Common types of fraud in medical and dental billing practices include:
The best way to deal with whistleblower complaints is to prevent them from arising in the first place. You should strive to create an atmosphere in your practice where employees feel free to come forward with complaints without being afraid they will be the target of retaliation.
Steps to take include:
Have a designated person who is responsible for creating and enforcing policies supporting the right of employees to make complaints.
You want to be able to show that you took complaints seriously.
Training for all employees should emphasize that the practice is committed to:
Employees should also be trained on the relevant laws, their rights and obligations, including their right to be protected from retaliation, and how and where to report misconduct.
Training for supervisors and managers should provide an understanding of:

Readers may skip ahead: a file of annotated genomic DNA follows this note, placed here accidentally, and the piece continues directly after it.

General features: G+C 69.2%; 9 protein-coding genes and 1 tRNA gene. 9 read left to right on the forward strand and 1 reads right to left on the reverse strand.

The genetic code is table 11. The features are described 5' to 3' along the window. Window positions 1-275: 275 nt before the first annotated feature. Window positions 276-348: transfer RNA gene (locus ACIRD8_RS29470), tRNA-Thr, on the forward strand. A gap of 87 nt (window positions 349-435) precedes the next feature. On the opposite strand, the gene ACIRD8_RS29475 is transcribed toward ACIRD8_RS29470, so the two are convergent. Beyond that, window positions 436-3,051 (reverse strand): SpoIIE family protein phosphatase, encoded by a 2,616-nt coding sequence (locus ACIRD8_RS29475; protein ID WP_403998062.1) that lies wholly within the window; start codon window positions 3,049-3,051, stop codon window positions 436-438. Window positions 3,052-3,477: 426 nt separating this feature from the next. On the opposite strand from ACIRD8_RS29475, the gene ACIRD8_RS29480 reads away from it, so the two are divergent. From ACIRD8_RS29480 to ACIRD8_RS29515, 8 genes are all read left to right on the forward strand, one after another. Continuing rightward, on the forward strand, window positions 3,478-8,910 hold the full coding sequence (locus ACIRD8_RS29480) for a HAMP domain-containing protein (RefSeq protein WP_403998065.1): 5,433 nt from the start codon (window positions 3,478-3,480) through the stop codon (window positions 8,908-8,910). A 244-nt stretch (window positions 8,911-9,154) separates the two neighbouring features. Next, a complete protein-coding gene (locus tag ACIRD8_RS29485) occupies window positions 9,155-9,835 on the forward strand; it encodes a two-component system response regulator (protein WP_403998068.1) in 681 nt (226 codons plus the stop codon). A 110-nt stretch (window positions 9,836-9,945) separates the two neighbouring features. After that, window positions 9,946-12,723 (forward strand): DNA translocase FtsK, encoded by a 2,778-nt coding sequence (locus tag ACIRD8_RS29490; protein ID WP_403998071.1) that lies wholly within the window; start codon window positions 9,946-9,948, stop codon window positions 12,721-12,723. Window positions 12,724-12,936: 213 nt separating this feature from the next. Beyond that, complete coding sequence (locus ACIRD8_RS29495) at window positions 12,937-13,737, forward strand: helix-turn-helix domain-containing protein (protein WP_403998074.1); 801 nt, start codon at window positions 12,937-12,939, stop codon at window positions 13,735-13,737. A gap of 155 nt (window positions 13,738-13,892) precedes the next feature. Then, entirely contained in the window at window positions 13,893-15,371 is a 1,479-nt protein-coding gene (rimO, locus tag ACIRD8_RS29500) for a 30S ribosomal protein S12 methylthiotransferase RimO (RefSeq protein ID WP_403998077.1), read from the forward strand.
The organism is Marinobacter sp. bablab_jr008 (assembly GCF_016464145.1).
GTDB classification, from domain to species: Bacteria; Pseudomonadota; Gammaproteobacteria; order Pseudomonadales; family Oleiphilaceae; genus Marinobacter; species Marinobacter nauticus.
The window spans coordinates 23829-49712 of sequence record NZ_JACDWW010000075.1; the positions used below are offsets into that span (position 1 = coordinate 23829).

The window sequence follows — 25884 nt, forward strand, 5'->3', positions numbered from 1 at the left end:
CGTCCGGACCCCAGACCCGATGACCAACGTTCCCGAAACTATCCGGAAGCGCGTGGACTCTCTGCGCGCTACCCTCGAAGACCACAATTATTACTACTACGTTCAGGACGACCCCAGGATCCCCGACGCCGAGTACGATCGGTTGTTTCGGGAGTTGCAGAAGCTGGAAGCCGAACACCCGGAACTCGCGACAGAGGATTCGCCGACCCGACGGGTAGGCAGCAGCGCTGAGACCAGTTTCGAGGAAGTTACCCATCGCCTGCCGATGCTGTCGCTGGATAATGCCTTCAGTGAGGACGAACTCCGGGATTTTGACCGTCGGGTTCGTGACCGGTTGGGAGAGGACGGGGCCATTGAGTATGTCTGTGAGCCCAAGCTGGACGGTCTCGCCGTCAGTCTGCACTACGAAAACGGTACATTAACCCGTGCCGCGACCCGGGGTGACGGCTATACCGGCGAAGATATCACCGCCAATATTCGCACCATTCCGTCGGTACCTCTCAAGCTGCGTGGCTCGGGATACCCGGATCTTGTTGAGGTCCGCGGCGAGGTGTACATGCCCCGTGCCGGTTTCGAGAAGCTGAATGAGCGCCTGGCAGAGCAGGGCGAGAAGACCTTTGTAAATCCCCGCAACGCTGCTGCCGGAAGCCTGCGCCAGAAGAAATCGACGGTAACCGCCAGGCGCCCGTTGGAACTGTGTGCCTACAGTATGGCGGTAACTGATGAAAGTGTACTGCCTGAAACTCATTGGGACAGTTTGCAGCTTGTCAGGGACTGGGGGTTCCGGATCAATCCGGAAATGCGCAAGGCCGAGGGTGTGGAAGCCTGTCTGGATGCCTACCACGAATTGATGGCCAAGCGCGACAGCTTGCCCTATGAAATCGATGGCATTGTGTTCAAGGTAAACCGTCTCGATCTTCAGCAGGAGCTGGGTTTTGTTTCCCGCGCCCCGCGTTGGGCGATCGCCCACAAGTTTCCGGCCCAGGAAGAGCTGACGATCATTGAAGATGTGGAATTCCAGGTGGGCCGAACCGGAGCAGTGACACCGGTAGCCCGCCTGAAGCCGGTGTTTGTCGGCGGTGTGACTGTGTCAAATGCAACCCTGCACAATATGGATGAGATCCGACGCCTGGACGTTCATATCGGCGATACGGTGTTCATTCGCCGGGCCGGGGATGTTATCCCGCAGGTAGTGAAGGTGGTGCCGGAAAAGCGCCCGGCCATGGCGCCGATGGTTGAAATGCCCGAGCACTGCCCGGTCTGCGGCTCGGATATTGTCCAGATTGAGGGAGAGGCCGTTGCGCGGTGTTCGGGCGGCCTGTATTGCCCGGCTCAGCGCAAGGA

Make sure that employees know they should speak up if they have any concerns about potential wrongdoing in the practice. Tell them they have the choice to report their concerns internally or externally and that they will not be penalized because of which one they choose. Create clear channels of communication that employees can use to report wrongdoing internally. Employees should have a way to report a supervisor’s retaliation to someone other than that supervisor.
Provide information on how they can contact a government agency, such as OSHA or, in California, the state Attorney General’s whistleblower hotline. Also, provide ways for employees to report their concerns informally internally early on before the problems become more difficult to resolve.